Sunday, March 18, 2012


     “Healing for me is connection to my activity itself, the practice of doing each thing for its own sake, and of course, intimacy with other people, plants, the earth and sky, the laundry, the traffic, the commercials, the mundane anguish of daily existence. There’s nothing special or tragic about it; it’s just my life, day in and day out. Even though our lives are nothing special, it’s not easy to penetrate our numbness and become willing to open ourselves up to all the details of our daily lives, including the stress and pain. Because our conditioning to avoid unpleasantness, the hardest thing may not be bearing the unpleasant experiences we have so much as learning how to experience the details of our suffering so thoroughly that ‘suffering,’ ‘stress,’ and ‘pain’ lose their distinctive character and just become our lives, and rich lives at that. We’re usually so caught up in our opinions that we can’t experience things as they are. We’d rather think about how ‘unfair’ something is, or how morally superior we ourselves are, than experience the actual feelings involved in a disappointment at work. But how we open ourselves to feeling, how we embrace all the experiences life has to offer, has a great deal to do with how connected we feel.”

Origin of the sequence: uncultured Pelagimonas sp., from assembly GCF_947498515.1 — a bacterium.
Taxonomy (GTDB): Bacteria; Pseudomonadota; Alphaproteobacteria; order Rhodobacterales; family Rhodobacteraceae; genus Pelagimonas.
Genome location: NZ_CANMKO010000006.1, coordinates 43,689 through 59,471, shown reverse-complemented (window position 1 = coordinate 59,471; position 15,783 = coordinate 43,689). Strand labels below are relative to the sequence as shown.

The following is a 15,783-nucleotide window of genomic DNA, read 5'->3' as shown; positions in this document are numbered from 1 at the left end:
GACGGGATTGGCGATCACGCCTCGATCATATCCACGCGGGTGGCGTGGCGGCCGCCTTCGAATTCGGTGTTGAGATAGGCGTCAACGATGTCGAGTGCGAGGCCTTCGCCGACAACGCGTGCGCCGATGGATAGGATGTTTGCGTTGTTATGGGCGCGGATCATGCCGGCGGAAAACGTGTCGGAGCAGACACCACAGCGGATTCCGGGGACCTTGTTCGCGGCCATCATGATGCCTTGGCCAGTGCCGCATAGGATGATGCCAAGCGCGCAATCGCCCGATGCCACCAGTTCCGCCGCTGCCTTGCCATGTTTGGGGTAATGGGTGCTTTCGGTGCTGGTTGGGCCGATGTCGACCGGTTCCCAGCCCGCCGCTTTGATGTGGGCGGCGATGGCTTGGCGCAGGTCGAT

Cohen D. “Turning Suffering Inside Out: A Zen Approach to Living with Physical and Emotional Pain.” Shambhala, Boston, 2002.

Photo: Kal Biro

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